“Ibn Khaldun, surely the greatest of all Arab historians, writing in the fourteenth century, saw in the coming of the Turks and in the institution of slavery by which they came, the manifestation of God's providential concern for the safety and survival of the Muslim state and people: |

“"When the [Abbasid] state was drowned in decadence and luxury. . . and overthrown by the heathen Tatars . . . because the people of the faith had become deficient in energy and reluctant to rally in defense . . . then it was God's benevolence that He rescued the faith by reviving its dying breath and restoring the unity of the Muslims in the Egyptian realms.... He did this by sending to the Muslims, from among this Turkish nation and its great and numerous tribes, rulers to defend them and utterly loyal helpers, who were brought . . . to the House of Islam under the rule of slavery, which hides in itself a divine blessing. By means of slavery they learn glory and blessing and are exposed to divine providence; cured by slavery, they enter the Muslim religion with the firm resolve of true believers and yet with nomadic virtues unsullied by debased nature, unadulterated by the filth of pleasure, undefiled by ways of civilied living, and with their ardor unbroken by the profusion of luxury.... Thus one intake comes after another and generation follows generation, and Islam rejoices in the benefit which it gains through them, and the branches of the kingdom flourish with the freshness of youth." |

Race and Muslim Military Slaves

Bernard Lewis wrote in “Race and Slavery in the Middle East”: “Most of the military slaves of Islam were white -- Turks and Caucasians in the East, Slavs and other Europeans in the West. Black military slaves were, however, not unknown and indeed at certain periods were of importance. Individual black fighting men, both slaves and free, are mentioned as having participated in raiding and warfare in pre-Islamic and early Islamic times. According to the biographies and histories of the Prophet, there were several blacks, both in his army and in the armies of his pagan enemies. One of them, called Wahshi, an Ethiopian slave, distinguished himself in the battles against the Prophet at Uhud and at the Ditch; and later, after the Muslim capture of Mecca, he fought for the Muslims in the wars that followed the death of the Prophet. [Source: Bernard Lewis, “Race and Slavery in the Middle East,”Chapter 9 Slaves in Arms, Oxford University Press 1994 |]

Turks with captives

“Black soldiers appear occasionally in early Abbasid times, and after the slave rebellion in southern Iraq, in which blacks displayed terrifying military prowess, they were recruited into the infantry corps of the caliphs in Baghdad. Ahmad b. Tulun (d. 884), the first independent ruler of Muslim Egypt, relied very heavily on black slaves, probably Nubians, for his armed forces; at his death he is said to have left, among other possessions, twenty-four thousand white mamluks and forty-five thousand blacks. These were organized in separate corps, and accommodated in separate quarters at the military cantonments. When Khumarawayh, the son and successor of Ahmad ibn Tulun. rode in procession, he was followed, according to a chronicler, by a thousand black guards wearing black cloaks and black turbans, so that a watcher could fancy them to be a black sea spreading over the face of the earth, because of the blackness of their color and of their garments. With the glitter of their shields, of the chasing on their swords, and of the helmets under their turbans, they made a really splendid sight. “|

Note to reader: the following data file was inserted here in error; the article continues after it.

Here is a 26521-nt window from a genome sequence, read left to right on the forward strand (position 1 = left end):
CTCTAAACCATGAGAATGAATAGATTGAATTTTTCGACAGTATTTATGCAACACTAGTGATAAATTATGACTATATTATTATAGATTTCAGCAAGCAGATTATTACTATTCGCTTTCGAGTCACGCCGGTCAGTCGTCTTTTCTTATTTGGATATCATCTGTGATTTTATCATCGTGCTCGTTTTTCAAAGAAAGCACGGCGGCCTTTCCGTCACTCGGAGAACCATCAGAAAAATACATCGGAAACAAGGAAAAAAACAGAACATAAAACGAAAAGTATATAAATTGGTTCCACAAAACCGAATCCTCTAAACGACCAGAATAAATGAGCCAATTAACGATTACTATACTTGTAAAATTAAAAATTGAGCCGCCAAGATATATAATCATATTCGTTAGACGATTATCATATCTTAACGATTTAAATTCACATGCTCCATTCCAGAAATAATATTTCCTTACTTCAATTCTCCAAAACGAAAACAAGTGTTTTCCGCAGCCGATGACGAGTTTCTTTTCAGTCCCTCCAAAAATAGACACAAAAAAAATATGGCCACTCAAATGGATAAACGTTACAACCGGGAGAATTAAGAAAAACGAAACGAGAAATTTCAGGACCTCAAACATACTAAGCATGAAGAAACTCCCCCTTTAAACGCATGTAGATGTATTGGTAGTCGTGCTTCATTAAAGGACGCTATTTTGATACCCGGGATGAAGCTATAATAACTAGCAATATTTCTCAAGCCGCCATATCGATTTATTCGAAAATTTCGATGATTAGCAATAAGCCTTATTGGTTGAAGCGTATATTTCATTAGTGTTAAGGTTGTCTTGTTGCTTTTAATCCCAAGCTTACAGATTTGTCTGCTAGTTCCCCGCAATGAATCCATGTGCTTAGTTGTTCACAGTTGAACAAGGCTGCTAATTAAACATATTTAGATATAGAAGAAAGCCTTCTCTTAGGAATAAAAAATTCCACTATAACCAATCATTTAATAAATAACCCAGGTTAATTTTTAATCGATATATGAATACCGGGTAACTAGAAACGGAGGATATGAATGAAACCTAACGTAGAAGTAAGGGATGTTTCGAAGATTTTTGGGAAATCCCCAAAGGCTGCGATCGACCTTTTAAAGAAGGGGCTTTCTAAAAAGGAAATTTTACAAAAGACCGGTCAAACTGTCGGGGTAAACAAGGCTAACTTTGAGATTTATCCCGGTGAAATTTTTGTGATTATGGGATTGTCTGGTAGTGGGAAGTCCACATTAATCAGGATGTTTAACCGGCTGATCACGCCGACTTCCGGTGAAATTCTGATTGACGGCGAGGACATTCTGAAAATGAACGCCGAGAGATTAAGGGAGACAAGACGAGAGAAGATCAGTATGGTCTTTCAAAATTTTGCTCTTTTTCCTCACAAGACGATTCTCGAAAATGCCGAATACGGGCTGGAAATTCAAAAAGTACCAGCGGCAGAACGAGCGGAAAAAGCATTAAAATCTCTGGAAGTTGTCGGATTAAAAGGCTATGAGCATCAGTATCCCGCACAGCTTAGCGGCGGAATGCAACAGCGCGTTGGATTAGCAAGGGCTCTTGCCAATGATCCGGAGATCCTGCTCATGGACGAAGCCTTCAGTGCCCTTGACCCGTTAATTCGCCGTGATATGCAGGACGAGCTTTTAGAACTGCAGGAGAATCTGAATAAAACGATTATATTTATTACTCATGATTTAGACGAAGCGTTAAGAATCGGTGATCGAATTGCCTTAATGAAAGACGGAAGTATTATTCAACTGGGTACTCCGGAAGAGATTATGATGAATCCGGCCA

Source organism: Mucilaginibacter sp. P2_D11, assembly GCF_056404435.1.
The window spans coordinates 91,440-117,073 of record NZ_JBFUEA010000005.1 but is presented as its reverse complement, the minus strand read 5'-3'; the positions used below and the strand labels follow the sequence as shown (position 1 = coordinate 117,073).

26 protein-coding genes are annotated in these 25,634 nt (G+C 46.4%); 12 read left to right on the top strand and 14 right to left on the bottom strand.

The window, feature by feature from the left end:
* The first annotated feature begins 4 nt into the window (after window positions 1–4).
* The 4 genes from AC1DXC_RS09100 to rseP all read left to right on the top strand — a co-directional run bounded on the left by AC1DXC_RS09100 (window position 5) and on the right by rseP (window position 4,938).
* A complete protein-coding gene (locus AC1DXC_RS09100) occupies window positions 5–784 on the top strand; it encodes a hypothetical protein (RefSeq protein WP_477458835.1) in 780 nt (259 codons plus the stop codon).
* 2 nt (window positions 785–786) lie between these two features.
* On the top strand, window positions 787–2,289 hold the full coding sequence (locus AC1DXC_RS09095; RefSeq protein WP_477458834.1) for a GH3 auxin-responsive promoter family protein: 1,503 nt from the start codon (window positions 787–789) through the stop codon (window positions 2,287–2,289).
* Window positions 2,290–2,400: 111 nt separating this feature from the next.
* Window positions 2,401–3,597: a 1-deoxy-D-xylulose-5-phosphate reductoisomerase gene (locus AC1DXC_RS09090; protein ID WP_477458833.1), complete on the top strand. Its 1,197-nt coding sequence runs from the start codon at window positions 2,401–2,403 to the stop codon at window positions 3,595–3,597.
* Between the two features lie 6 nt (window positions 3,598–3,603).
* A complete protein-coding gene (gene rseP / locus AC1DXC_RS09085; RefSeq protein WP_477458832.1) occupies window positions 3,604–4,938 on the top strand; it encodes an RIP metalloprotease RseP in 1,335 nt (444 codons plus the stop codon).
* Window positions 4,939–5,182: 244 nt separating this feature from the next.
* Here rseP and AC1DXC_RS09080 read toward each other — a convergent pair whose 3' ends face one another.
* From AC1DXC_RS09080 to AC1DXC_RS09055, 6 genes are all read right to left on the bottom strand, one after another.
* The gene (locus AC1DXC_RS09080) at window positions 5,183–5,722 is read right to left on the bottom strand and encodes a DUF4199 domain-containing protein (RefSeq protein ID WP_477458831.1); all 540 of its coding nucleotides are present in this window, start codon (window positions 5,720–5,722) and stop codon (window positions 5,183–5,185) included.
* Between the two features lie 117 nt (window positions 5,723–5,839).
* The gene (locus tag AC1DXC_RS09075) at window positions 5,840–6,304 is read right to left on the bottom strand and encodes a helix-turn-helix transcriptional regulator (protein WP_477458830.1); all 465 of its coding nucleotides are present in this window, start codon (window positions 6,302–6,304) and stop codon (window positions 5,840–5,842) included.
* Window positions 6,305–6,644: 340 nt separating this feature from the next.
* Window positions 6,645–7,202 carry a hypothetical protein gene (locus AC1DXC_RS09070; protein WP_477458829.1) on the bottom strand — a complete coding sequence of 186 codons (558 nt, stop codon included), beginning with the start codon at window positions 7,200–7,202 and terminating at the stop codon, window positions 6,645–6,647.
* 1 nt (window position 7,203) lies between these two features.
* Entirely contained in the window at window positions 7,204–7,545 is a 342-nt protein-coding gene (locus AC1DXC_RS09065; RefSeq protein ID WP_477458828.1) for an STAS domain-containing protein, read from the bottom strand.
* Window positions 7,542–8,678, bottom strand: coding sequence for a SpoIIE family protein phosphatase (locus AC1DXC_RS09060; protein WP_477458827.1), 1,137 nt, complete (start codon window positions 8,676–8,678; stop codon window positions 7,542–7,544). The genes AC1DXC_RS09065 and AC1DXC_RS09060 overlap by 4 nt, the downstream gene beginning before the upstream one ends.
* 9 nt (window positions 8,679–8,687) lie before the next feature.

“The black troops were the most faithful supporters of the dynasty, and shared its fate. When the Tulunids were overthrown at the beginning of 905, the restoration of caliphal authority was followed by a massacre of the black infantry and the burning of their quarters: "Then the cavalry turned against the cantonments of the Tulunid blacks, seized as many of them as they could, and took them to Muhammad ibn Sulayman [the new governor sent by the caliph]. He was on horseback, amid his escort. He gave orders to slaughter them, and they were slaughtered in his presence like sheep." |

“A similar fate befell the black infantry in Baghdad in 930, when they were attacked and massacred by the white cavalry, with the help of other troops and of the populace, and their quarters burned. Thereafter, black soldiers virtually disappear from the armies of the eastern caliphate. |

Black Military Slaves in Egypt

Bernard Lewis wrote in “Race and Slavery in the Middle East”: “In Egypt, the manpower resources of Nubia were too good to neglect, and the traffic down the Nile continued to provide slaves for military as well as other purposes. Black soldiers served the various rulers of medieval Egypt, and under the Fatimid caliphs of Cairo black regiments, known as 'Abid al-Shira', "the slaves by purchase," formed an important part of the military establishment. They were particularly prominent in the mid-eleventh century, during the reign of al-Mustansir, when for a while the real ruler of Egypt was the caliph's mother, a Sudanese slave woman of remarkable strength of character. There were frequent clashes between black regiments and those of other races and occasional friction with the civil population. One such inci- dent occurred in 1021, when the Caliph al-Hakim sent his black troops against the people of Fustat (old Cairo), and the white troops joined forces to defend them. A contemporary chronicler of these events describes an orgy of burning, plunder, and rape. In 1062 and again in 1067 the black troops were defeated by their white colleagues in pitched battles and driven out of Cairo to Upper Egypt. Later they returned, and played a role of some importance under the last Fatimid caliphs. [Source: Bernard Lewis, “Race and Slavery in the Middle East,”Chapter 9 Slaves in Arms, Oxford University Press 1994 |]